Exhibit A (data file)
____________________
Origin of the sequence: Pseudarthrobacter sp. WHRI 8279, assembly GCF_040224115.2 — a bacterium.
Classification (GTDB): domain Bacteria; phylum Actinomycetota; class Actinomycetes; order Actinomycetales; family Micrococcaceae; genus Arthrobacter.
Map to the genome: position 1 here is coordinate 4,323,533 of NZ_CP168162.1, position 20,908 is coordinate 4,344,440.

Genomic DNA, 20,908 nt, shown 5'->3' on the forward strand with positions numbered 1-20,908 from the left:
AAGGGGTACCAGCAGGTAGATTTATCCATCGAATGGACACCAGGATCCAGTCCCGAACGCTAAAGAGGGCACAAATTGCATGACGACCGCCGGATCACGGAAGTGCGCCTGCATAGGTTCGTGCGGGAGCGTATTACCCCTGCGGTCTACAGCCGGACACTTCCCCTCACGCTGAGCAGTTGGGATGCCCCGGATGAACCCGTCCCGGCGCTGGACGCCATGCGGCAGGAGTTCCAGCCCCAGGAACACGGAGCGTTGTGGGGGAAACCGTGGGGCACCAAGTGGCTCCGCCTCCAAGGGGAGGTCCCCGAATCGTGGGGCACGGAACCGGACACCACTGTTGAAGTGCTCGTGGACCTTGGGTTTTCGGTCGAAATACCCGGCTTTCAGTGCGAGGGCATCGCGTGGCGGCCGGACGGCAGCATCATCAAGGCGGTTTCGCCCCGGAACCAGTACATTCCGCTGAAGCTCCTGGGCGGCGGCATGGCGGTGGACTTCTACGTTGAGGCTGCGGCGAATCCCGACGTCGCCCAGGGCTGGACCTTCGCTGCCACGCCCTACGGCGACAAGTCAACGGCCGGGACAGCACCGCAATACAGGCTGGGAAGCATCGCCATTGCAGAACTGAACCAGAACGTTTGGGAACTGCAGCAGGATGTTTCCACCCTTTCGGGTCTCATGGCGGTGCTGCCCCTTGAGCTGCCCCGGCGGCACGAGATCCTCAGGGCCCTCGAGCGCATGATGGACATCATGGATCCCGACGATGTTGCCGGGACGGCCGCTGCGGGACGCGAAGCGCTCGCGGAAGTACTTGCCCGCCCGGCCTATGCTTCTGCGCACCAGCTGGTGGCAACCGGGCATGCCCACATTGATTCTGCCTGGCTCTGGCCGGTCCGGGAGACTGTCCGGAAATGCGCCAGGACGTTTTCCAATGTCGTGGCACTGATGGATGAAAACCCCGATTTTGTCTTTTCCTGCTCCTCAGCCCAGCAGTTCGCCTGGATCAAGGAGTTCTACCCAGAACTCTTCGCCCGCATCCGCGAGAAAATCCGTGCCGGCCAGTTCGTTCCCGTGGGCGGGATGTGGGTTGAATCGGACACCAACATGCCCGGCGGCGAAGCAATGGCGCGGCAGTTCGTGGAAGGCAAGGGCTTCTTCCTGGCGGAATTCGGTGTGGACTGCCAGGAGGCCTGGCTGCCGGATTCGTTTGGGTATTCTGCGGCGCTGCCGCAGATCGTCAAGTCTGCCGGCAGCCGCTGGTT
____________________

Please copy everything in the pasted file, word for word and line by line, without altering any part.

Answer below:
Origin of the sequence: Pseudarthrobacter sp. WHRI 8279, assembly GCF_040224115.2 — a bacterium.
Classification (GTDB): domain Bacteria; phylum Actinomycetota; class Actinomycetes; order Actinomycetales; family Micrococcaceae; genus Arthrobacter.
Map to the genome: position 1 here is coordinate 4,323,533 of NZ_CP168162.1, position 20,908 is coordinate 4,344,440.

Genomic DNA, 20,908 nt, shown 5'->3' on the forward strand with positions numbered 1-20,908 from the left:
AAGGGGTACCAGCAGGTAGATTTATCCATCGAATGGACACCAGGATCCAGTCCCGAACGCTAAAGAGGGCACAAATTGCATGACGACCGCCGGATCACGGAAGTGCGCCTGCATAGGTTCGTGCGGGAGCGTATTACCCCTGCGGTCTACAGCCGGACACTTCCCCTCACGCTGAGCAGTTGGGATGCCCCGGATGAACCCGTCCCGGCGCTGGACGCCATGCGGCAGGAGTTCCAGCCCCAGGAACACGGAGCGTTGTGGGGGAAACCGTGGGGCACCAAGTGGCTCCGCCTCCAAGGGGAGGTCCCCGAATCGTGGGGCACGGAACCGGACACCACTGTTGAAGTGCTCGTGGACCTTGGGTTTTCGGTCGAAATACCCGGCTTTCAGTGCGAGGGCATCGCGTGGCGGCCGGACGGCAGCATCATCAAGGCGGTTTCGCCCCGGAACCAGTACATTCCGCTGAAGCTCCTGGGCGGCGGCATGGCGGTGGACTTCTACGTTGAGGCTGCGGCGAATCCCGACGTCGCCCAGGGCTGGACCTTCGCTGCCACGCCCTACGGCGACAAGTCAACGGCCGGGACAGCACCGCAATACAGGCTGGGAAGCATCGCCATTGCAGAACTGAACCAGAACGTTTGGGAACTGCAGCAGGATGTTTCCACCCTTTCGGGTCTCATGGCGGTGCTGCCCCTTGAGCTGCCCCGGCGGCACGAGATCCTCAGGGCCCTCGAGCGCATGATGGACATCATGGATCCCGACGATGTTGCCGGGACGGCCGCTGCGGGACGCGAAGCGCTCGCGGAAGTACTTGCCCGCCCGGCCTATGCTTCTGCGCACCAGCTGGTGGCAACCGGGCATGCCCACATTGATTCTGCCTGGCTCTGGCCGGTCCGGGAGACTGTCCGGAAATGCGCCAGGACGTTTTCCAATGTCGTGGCACTGATGGATGAAAACCCCGATTTTGTCTTTTCCTGCTCCTCAGCCCAGCAGTTCGCCTGGATCAAGGAGTTCTACCCAGAACTCTTCGCCCGCATCCGCGAGAAAATCCGTGCCGGCCAGTTCGTTCCCGTGGGCGGGATGTGGGTTGAATCGGACACCAACATGCCCGGCGGCGAAGCAATGGCGCGGCAGTTCGTGGAAGGCAAGGGCTTCTTCCTGGCGGAATTCGGTGTGGACTGCCAGGAGGCCTGGCTGCCGGATTCGTTTGGGTATTCTGCGGCGCTGCCGCAGATCGTCAAGTCTGCCGGCAGCCGCTGGTT